Paul Turner: Are you suffering from Octoberitis?

September 30, 2018

So we have arrived at the eve of October.

And you might be wondering if you have a condition sometimes known as Octoberitis.

There’s an easy way to find out. Just check the following list of symptoms. If any of these sound familiar, you’re probably seasonally afflicted.

1. October arrives and you suddenly crave sauerkraut.

2. Every time someone mentions Cuba, which admittedly is not all that often, you find yourself wanting to build a backyard bomb shelter.

3. You become infected with the earworm to end all earworms and cannot stop hearing “I was working in the lab late one night …”

4. You argue for naming the new puppy Reggie Jackson.

5. You can’t do your work because you find it impossible to stop thinking about sausages, hot mustard and tall tankards of beer.

6. You want to wear lederhosen.

7. You feel the inexplicable need to claim that you went to grade school with Michael Myers.

8. You want to challenge your granddaughter’s taste in brooding, acoustic music by advocating 1970s electric power chords and saying, “But honey, it’s Rocktober.”

9. You find yourself spoiling for a fight over the pronunciation of “foliage.”

10. You feel the urge to den up.

11. You crave German potato salad.

12. You experience shoulder spasms that produce a jerky leaves-raking motion.

13. You find yourself drawn to sincere pumpkin patches.

14. You keep humming the Association’s song “Goodbye, Columbus” and inserting special lyrics about Indigenous Peoples’ Day.

15. You bite your lip to keep from addressing co-workers named Peter as “Herr Pumpkin Eater.”

16. You solemnly whisper, “Let the thermostat wars begin.”

17. You start preparing to take part in the lively annual debate, sweaters vs. sweatshirts.

18. You know how, in December, some people refer to any unexpected occurrence as a “Christmas miracle”? Well, starting Monday, you say any unlikely development – it doesn’t necessarily have to do with election hijinks– is an “October surprise.”

19. To paraphrase a line from “Top Gun,” you feel the need, the need to bob for apples.

20. You experience an urge to support political candidates on the basis of whether they say “autumn” or “fall.”

21. You crave schnitzel, even though you aren’t really sure just what it is.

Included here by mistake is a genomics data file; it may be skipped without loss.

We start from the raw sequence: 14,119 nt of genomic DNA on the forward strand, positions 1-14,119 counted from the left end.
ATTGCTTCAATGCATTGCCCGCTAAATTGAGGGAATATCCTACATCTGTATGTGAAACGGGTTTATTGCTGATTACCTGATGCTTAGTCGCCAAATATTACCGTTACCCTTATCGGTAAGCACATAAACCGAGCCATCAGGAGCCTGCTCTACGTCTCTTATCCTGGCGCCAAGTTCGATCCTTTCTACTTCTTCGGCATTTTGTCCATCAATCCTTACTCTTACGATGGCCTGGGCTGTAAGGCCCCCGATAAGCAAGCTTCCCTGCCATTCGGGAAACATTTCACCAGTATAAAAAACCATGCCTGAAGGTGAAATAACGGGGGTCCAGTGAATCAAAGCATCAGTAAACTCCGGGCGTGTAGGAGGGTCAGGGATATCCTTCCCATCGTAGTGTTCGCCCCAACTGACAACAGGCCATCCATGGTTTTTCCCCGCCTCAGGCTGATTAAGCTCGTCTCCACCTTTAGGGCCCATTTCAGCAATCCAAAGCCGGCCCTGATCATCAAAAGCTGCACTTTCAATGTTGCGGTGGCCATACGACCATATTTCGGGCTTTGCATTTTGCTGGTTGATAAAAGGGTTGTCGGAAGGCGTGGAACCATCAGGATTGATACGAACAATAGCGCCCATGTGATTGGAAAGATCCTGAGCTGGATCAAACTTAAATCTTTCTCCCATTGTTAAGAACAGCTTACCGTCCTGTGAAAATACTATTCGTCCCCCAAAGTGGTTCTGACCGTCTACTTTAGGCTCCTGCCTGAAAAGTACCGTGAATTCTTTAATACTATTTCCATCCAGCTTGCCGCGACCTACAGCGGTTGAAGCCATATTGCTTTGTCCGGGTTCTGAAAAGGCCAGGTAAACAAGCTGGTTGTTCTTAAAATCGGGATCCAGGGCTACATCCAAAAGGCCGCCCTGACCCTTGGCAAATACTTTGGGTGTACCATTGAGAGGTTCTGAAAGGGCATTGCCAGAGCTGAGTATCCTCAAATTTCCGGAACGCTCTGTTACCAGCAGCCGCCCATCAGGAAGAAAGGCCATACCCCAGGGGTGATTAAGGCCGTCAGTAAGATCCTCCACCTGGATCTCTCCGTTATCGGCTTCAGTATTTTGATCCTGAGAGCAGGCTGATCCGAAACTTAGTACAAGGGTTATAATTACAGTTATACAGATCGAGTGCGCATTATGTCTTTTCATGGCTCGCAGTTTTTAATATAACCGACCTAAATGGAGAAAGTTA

Odds and ends

Someone on Twitter last week shared a rather remarkable mistake in a British textbook.

A photographed passage about America in the 1960s referred to the Kent State protest song “Ohio” and the supergroup “Bing Crosby, Stills, Nash and Young.”

Sort of makes you wonder what else we might have missed about the unmatched career of the crooner from Spokane. Would have loved to hear BC, S, N&Y’s version of “Woodstock.”

In other news, I was up in Nelson, British Columbia, a few Sundays ago and found myself visiting with a woman who operates a shop on Baker Street.

She told about growing up in Nelson, relocating to Vancouver for school and a career but then moving back to Nelson so her young children could grow up there.

Seems like I’ve heard that sort of story before, on our side of the border.

On another front, here’s a question. Have you ever thought the city of Spokane would have zero money problems if the police set up a 24/7 speed trap on South Perry, between 37th Avenue and Manito Golf and Country Club?

Or perhaps you have your own idea about where they should set up.

Finally, if Spokane’s marmots were led by a brilliant military strategist, what would be the order of battle as they planned to retake Kendall Yards?

End note

I’ve never lived in New York, Chicago or Los Angeles. But I have resided in a few places (Memphis, Tucson, El Paso) that are usually regarded to be in the big leagues when it comes to certain cuisines.

This has meant that, on occasion, just for fun, I have gotten to play the role of barbecue snob or Mexican food snob since moving to Spokane. Yes, I know the legitimacy of that act after living here for more than 30 years could be questioned.

But here’s what I wonder. When people from Spokane move to far parts of the country, about what do they find themselves being snobs on the basis of their years in the Northwest?

Lakes? Wild berries? Housing affordability? Low humidity? Woodlands carnivores? Casual attire? City parks? Fishing? College basketball? Downtown vitality? Outdoor civic events in which participants get T-shirts? Their wonderful old neighbors?

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